Of course, you want ceramic tiles that appeal to your design sensibilities, and when you walk into our tile store in Erie, PA, you'll find an overwhelming assortment of colors, styles, shapes, and sizes. Make sure, however, that you buy the right type for your project because they all have different strength and absorbency levels, and the right or wrong one will impact your project. Here's what we tell our customers when choosing tile flooring
There's a difference between wall and floor tiles
Wall tiles are thinner, more slippery, and not meant to withstand the weight of people walking. Therefore, it should never be used as tile flooring, but you can use floor tiles on the wall. The Porcelain & Enamel Institute (PEI) has developed a class (or category) to determine a tile's strength, beginning with Class 1, a tile appropriate for the wall, while Class 2 is for indoor, light-foot trafficked room.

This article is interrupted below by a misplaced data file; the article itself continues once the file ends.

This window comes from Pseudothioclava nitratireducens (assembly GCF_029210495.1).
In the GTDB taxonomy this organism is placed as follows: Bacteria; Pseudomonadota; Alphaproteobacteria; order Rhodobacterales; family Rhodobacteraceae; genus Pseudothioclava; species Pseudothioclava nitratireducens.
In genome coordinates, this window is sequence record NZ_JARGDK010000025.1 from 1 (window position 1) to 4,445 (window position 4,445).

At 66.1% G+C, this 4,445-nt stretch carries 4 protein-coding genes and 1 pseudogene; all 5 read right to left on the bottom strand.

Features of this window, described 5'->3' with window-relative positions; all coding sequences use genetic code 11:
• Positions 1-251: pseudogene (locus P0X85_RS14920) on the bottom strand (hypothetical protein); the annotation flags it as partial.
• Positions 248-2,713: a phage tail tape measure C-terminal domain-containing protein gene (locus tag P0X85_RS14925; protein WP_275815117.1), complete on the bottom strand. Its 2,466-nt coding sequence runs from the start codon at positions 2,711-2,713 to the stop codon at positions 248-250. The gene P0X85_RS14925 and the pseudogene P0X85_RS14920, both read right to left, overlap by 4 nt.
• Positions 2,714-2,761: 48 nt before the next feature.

The most common is Class 3, which is excellent for indoor moderately heavy foot trafficked rooms and walls, backsplashes, and shower/tub surrounds. Class 4, however, is appropriate for both indoor and outdoor floors in busy, heavily foot trafficked areas and in light commercial spaces, such as boutiques or small offices. Finally, class 5 is for heavy commercial use.
Porcelain is a heavier, denser tile suitable for busy rooms, like the kitchen, patio, deck, and poolside floors outdoors. A large-format tile, it comes in countless colors and patterns. It is, in fact, often the preferred choice for wood and stone look tiles.
The 4 X 4 square is highly designed, thinner, and often glazed, the latter making it waterproof and giving it the hard outer shell. It is appropriate for indoor, moderately heavy foot traffic and countertops, backsplashes, and tub/show surrounds. Mosaics are the tiny, durable, decorative, and often glass-coated ceramics used for accents and now trending for bathroom floors.
Terracotta bricks are now coming inside because their reddish-brown color works so well in rustic decor. These are durable but absorbent, so ask about sealing. Subway tiles, the formerly all-white rectangles often seen on backsplashes, can be used on floors, as long as they're indoor low traffic ones such as in bedrooms.